Wizards of Oz; Let’s Talk Opportunity Zones
Three years ago, President Donald J. Trump signed into law the 2017 Tax Cuts and Jobs Act in what was heralded as an attempt to spread wealth to areas seen as lagging in real estate development and spur economic growth in struggling communities. Whether or not this attempt has been fruitful is difficult to judge, as skeptics and supporters alike try to discern who has come out of the deal grinning — and wealthier.
The idea for Opportunity Zones first clearly emerged in a bi-partisan supported “Investing in Opportunity Act” that held notable Republican and Democratic champions from Wisconsin, Ohio, New Jersey and South Carolina. The surface intention was for the zones to stimulate lower income communities and help distribute wealth, which was becoming more apparently unevenly distributed in the United States, especially after the 2008 financial crisis. Supporters wanted to access private capital and redistribute it to areas deemed as “distressed,” while boosting wealth on both sides of the investment.
The U.S. now has more than 8,700 opportunity zones in each of the 50 states, with each opportunity zone having been certified by the US Department of the Treasury so that investors can put capital in new approved projects and enterprises in exchange for beneficial tax advantages. Those tax advantages are most notably temporary tax deferral for any capital gains then re-invested into an “OZ,” a boost in capital gains basis, and — if left within an “OZ” for a minimum of ten years — permanent exclusion from taxable capital gains.
While some see economic benefits to these communities, others argue that opportunity zones are extractive as some projects are falling short on their community impact promises and the wealth generated by the investments often does not remain with the community that generated it. How, some argue, do condos and storage units benefit a struggling community?
Some are frustrated with the general ambiguity of the law’s requirements, which are argued to leave too much room for interpretation, which too often translates into loopholes for wealthy investors. Interpretation issues remain around language surrounding profits and qualifications of what it means to invest in “active businesses”, and which areas qualify as “low-income.” Many have even shown correlations between such low-income areas and those with a high susceptibility risk for gentrification within the next decade.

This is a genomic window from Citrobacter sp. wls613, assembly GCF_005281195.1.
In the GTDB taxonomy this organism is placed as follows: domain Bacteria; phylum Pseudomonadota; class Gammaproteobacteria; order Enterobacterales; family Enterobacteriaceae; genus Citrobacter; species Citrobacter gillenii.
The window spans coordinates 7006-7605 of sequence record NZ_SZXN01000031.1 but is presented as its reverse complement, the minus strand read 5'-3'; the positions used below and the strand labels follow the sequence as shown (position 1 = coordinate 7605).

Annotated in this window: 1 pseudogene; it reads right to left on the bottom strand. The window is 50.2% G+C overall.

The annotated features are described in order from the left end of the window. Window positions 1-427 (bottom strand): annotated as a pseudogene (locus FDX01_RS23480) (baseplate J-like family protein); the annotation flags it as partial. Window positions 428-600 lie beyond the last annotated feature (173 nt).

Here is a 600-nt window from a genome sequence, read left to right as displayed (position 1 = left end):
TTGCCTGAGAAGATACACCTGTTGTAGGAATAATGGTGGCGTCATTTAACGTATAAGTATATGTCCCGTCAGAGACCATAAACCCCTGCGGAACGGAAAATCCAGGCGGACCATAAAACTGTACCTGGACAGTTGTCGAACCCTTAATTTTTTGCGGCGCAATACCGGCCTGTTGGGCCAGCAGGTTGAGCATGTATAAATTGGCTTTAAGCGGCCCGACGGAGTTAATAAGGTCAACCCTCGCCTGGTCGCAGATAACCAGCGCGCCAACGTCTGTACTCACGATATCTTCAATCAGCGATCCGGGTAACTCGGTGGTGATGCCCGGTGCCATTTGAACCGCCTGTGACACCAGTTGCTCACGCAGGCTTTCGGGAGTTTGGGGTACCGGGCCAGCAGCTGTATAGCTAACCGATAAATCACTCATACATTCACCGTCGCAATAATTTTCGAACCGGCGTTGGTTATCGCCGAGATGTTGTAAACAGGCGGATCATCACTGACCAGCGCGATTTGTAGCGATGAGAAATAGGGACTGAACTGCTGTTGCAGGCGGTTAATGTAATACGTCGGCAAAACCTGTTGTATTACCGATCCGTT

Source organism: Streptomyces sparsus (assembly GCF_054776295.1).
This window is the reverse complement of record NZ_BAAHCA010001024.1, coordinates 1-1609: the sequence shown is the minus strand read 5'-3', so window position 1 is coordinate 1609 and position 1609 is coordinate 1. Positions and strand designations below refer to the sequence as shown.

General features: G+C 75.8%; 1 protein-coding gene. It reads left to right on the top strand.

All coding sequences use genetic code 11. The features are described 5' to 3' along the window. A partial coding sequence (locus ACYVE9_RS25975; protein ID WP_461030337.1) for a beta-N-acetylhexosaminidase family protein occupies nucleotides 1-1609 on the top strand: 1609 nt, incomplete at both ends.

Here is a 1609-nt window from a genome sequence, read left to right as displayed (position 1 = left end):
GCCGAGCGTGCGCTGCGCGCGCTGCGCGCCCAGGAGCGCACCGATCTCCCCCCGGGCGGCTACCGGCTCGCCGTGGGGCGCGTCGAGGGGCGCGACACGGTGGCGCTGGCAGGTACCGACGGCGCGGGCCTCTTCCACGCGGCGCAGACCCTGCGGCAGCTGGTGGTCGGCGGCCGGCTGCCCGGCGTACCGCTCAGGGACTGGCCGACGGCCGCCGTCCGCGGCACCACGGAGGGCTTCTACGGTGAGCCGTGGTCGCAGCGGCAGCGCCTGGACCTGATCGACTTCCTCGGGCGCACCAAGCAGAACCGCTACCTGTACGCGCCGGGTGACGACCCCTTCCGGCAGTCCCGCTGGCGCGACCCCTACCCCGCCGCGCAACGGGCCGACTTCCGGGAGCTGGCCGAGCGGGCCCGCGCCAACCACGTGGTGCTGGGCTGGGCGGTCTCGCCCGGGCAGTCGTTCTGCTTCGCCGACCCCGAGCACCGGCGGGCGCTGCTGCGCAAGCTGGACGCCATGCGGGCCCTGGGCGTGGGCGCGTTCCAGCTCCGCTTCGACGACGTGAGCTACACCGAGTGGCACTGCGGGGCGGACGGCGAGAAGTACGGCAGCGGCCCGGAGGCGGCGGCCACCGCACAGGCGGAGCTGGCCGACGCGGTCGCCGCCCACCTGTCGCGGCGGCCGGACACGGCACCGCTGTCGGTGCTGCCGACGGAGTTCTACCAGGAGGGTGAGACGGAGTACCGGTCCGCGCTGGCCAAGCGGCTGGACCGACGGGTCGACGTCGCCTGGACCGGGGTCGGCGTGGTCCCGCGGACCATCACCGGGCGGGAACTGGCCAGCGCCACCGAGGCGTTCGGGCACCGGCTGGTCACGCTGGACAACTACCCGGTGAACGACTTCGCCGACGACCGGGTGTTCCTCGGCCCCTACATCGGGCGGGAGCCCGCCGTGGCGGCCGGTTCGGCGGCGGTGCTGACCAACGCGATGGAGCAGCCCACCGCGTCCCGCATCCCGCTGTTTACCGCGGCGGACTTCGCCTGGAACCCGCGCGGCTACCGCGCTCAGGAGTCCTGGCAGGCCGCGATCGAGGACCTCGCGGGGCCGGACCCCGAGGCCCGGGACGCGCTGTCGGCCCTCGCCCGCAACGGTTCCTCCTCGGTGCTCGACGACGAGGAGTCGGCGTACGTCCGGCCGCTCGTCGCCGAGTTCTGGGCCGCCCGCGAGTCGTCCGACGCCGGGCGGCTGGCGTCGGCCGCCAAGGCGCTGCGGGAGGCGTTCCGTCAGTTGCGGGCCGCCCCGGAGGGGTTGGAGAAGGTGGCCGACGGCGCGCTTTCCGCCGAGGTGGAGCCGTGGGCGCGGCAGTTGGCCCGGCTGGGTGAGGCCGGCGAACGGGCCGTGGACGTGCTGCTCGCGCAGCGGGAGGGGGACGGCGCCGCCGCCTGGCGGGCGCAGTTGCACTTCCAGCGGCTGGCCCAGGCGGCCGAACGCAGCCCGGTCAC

Perhaps the questions then for opportunity zones should be: how do we measure the success of opportunity zones, how do we measure who benefits, and if both sides benefit does it really matter?
Lillian MacCartney, Business Development YvesBlue
Reading through news articles will leave you wondering about the current state of the law, if it is a credible advantage to low-income housing or a catalyst for gentrification. The laws may be touted by the current administration as having far-reaching positive effects but the skepticism is growing. And as the global climates shift will opportunity zones still seek foreign investment as the IRS considers modifications to lure just such investors? On a domestic front we see that Puerto Rico is seeing strong opportunity zone activity from investors which seems undeterred by the island’s recent and loud political disruption, with 98% of Puerto Rico qualifying as an Opportunity Zone. Many on the island fear that as the law hurtles forward, new privately owned real estate developments will take the place of Puerto Ricans’ businesses and livelihoods.
There will need to be a larger focus on the relationship between communities that are invested in as opportunity zones and the economic health of them after 10+ years, when many investments could hypothetically pull out and still receive full tax benefits under the Tax Cuts ad Jobs Act. Likewise, a more concentrated effort on monitoring at-risk areas for gentrification and the lasting effects of opportunity zone investment needs to be prioritized so we can learn moving forward who walks away from such laws as the victor.
New Orleans students are studying the effects of opportunity zones by adopting a non-profit approach to monitoring development and “adopting” one of the 25 zones that Gov. Jon Edwards successfully passed into qualification for OZ status and draft initial profiles as a way to understand what potential investors would be looking for in the area.
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